DENVER -- The Dodgers recalled left-handed pitcher Scott Elbert Friday and made room on the roster by designating for assignment infielder Nick Green.
Dodgers manager Joe Torre said Elbert was brought up to serve as a second left-handed reliever for the Rockies series, because Hong-Chih Kuo cannot pitch on back-to-back days and George Sherrill is disabled.
Torre indicated that Elbert is likely to be returned to Triple-A when Charlie Haeger returns from a Minor League rehab assignment for plantar fasciitis. Torre said he expects Haeger to be the fifth starter again, perhaps as early as Tuesday. Torre said that he wants to give John Ely, who started on Thursday against the Cubs and is on track to start on Tuesday, an extra day of rest. Carlos Monasterios made the start in the slot on Friday night.
Elbert was a late scratch from his scheduled Friday night start for Triple-A Albuquerque, where he was 1-1 with a 5.40 ERA. But he has allowed only four earned runs in his last 16 1/3 innings.
He said what probably got him promoted was the way he rebounded in his most recent start after walking six in five innings two starts ago.
"It was just me deciding that it was unacceptable what I was doing," Elbert said. "To be here [the Major Leagues], you can't do that. I had been trying to do too much."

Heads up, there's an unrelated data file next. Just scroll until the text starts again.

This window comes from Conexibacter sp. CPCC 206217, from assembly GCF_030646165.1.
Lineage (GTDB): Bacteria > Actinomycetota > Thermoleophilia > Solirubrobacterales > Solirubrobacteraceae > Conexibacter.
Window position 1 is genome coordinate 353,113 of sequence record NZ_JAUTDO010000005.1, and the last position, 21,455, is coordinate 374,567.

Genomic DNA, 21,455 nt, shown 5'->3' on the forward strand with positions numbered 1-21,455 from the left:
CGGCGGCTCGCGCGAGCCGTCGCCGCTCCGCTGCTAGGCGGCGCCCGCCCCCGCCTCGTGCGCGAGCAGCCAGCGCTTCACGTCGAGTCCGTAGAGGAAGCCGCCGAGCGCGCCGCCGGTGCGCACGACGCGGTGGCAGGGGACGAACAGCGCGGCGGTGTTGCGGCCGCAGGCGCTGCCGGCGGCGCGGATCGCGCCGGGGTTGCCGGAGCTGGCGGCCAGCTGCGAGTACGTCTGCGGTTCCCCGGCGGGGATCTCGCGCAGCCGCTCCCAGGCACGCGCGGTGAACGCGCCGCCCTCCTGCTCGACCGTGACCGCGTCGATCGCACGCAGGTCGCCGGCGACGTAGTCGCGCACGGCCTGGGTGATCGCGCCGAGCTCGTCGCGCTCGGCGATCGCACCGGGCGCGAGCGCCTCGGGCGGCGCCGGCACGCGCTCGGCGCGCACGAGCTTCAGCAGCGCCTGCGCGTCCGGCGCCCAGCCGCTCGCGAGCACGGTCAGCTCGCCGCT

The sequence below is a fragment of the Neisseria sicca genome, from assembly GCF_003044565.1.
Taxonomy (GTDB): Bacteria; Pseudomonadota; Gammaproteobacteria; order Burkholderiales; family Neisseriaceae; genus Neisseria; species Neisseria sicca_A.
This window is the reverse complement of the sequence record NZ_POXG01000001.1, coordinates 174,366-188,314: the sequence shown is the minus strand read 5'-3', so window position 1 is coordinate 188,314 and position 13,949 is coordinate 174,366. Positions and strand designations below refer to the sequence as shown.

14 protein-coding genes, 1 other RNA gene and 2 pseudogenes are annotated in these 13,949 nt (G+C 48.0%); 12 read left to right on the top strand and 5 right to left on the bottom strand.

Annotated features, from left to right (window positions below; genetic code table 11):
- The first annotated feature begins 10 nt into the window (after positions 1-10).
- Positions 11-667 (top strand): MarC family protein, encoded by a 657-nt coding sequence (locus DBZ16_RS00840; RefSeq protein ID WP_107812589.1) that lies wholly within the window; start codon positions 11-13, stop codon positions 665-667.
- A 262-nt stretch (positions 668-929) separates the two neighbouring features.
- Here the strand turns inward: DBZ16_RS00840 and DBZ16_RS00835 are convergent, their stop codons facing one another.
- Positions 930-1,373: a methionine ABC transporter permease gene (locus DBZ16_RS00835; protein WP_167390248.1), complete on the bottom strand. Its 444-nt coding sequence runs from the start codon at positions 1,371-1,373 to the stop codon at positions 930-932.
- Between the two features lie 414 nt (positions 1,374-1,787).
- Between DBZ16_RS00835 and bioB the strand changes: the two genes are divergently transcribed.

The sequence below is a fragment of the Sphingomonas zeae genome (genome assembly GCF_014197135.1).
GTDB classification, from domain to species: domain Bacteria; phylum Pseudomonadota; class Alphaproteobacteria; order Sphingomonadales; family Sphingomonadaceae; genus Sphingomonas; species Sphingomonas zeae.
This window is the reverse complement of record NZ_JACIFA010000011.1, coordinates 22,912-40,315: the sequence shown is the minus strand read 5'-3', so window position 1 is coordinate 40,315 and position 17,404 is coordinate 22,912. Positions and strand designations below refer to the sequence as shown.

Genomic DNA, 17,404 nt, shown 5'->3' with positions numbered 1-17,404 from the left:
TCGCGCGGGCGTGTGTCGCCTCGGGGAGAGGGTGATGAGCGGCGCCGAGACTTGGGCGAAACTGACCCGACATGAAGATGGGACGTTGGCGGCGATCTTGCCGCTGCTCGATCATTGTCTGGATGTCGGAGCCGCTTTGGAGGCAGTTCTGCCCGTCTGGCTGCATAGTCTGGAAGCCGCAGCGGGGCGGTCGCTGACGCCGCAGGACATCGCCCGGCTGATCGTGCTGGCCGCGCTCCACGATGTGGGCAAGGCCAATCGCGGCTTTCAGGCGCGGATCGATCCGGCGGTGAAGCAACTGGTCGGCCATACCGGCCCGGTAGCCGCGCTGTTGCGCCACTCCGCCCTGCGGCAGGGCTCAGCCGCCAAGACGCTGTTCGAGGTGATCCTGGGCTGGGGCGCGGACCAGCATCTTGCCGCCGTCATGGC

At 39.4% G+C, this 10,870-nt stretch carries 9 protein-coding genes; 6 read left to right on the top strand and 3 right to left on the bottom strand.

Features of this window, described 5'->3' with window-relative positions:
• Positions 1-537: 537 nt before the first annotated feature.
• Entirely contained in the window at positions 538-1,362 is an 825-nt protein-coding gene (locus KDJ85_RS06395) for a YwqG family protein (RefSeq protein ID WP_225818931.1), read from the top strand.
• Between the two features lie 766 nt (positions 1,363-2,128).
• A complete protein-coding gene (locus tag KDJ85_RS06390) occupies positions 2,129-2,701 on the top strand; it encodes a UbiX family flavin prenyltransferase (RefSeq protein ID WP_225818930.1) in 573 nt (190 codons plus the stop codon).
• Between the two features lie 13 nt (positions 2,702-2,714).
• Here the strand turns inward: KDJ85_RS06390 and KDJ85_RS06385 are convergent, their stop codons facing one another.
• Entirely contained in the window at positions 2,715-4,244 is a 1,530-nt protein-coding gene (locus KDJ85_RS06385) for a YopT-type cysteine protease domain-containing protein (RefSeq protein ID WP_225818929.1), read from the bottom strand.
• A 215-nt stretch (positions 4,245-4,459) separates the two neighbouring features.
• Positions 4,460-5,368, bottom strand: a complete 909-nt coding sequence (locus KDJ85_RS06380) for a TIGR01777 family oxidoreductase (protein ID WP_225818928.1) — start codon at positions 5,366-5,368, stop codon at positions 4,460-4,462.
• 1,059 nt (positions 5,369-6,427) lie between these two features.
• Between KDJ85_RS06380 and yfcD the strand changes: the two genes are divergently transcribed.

Elbert made the roster over right-hander Jeff Weaver for last year's National League Championship Series against the lefty-dominant Phillies but did not pitch well. He was a candidate to win the fifth-starter job in Spring Training 2010 but pitched poorly and was sent out in mid-March. Left-handers are hitting only .229 against Elbert at Albuquerque, while right-handers are hitting .301.
The Dodgers have been reluctant to risk losing Green, because they need insurance if Rafael Furcal gets hurt again, and Triple-A shortstop Chin-lung Hu suffered a broken nose in a freak trip-and-fall in his Albuquerque home. But Hu is recovering quickly and surgery will not be necessary.
Green can refuse a Minor League assignment and opt for free agency.
Ken Gurnick is a reporter for MLB.com. This story was not subject to the approval of Major League Baseball or its clubs.